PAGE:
Neonatal Abstinence Syndrome - Strategies for States and Health Plans
With the epidemic of prescription painkiller abuse and related increase in heroin dependence, the health system is facing an alarming rise in neonatal abstinence syndrome (NAS). NAS afflicts newborns exposed to drugs, most commonly opioids, while in utero. These infants may experience withdrawal symptoms like vomiting, weight loss, hypersensitivity to light and sound, seizures, and potential long-term developmental effects. Between 2000 and 2009 NAS incidence tripled, stirring the public and private health sectors to find better ways to identify and treat pregnant women struggling with addiction.
This webinar highlighted strategies for preventing and treating neonatal abstinence syndrome. Speakers discussed the following:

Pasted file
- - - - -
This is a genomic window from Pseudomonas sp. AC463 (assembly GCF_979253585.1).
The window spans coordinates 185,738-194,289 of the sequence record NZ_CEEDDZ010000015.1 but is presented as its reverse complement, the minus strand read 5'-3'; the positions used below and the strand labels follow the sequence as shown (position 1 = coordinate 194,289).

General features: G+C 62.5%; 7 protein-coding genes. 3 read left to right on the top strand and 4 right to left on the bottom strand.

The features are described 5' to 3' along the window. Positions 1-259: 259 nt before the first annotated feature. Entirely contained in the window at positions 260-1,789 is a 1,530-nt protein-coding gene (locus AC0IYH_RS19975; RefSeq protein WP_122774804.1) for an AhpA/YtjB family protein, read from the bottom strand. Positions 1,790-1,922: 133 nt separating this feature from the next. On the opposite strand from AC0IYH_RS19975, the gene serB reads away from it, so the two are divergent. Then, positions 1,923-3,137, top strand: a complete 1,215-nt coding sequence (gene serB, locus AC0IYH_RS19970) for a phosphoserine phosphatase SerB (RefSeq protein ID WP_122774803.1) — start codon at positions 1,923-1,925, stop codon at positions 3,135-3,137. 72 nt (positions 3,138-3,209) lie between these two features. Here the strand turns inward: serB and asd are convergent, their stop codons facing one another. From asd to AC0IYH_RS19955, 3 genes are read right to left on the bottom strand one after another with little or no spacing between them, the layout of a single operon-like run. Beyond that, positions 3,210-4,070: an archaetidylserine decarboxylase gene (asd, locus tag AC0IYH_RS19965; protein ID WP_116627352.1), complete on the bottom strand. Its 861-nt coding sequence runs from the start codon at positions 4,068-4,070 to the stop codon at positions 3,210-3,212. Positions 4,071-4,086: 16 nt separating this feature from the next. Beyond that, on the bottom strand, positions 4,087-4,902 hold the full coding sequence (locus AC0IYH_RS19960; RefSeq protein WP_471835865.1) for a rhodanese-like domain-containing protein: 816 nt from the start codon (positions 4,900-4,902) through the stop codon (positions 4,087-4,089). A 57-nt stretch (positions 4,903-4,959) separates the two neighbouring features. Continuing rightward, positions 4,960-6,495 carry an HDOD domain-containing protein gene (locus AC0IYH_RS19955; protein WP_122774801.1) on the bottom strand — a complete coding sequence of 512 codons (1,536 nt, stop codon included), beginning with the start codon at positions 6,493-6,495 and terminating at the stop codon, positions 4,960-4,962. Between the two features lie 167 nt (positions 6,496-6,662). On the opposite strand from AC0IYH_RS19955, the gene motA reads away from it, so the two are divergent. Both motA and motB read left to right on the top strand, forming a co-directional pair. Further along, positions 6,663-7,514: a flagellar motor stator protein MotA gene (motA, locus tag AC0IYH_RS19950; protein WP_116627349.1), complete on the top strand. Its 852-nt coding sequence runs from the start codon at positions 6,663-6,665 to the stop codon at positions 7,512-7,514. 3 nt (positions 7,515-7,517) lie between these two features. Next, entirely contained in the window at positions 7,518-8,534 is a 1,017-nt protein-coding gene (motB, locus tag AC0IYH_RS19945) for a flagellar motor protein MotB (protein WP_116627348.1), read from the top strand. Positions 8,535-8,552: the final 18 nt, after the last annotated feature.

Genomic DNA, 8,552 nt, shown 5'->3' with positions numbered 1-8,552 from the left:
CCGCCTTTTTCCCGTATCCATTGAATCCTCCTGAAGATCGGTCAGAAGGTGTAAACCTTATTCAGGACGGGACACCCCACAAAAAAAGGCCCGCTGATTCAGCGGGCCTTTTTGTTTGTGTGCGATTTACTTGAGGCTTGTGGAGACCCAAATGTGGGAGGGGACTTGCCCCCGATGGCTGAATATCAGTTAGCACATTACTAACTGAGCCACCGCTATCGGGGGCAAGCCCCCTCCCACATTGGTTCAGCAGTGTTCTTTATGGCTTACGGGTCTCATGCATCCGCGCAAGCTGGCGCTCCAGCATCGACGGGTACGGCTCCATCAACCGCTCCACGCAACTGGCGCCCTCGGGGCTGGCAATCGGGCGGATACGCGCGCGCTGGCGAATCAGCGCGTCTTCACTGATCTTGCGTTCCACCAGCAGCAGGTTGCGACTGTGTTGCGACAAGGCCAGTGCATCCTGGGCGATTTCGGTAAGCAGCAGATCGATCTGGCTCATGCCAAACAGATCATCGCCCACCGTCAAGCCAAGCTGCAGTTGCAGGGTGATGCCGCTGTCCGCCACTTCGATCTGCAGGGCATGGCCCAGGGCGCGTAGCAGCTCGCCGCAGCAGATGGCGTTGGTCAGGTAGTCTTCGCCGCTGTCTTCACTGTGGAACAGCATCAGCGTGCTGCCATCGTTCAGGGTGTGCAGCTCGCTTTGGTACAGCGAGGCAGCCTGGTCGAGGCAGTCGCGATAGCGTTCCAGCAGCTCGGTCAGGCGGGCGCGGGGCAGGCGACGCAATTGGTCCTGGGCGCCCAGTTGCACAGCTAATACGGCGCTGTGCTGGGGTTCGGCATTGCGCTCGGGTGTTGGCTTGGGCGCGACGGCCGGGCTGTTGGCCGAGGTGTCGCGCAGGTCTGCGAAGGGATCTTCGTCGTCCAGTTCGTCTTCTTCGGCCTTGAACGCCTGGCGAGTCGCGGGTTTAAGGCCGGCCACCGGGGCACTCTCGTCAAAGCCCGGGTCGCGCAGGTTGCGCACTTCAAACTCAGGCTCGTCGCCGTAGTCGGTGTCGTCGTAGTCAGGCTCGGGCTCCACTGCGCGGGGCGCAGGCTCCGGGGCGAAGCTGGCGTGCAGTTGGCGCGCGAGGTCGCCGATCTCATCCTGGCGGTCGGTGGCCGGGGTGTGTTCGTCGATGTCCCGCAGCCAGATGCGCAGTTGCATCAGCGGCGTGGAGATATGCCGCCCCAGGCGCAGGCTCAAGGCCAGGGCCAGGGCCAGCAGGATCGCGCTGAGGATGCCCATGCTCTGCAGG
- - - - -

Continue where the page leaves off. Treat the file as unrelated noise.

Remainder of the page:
- Recent trends in opioid abuse and NAS, with an overview of federally-led prevention efforts
- The impact of rising NAS rates across the states, including the implications for Medicaid, and examples of state-level action
- A health plan-led initiative to improve care coordination and social support for pregnant women in treatment for addiction
- The latest in NAS treatment, and an assessment of where public and private investments would be most beneficial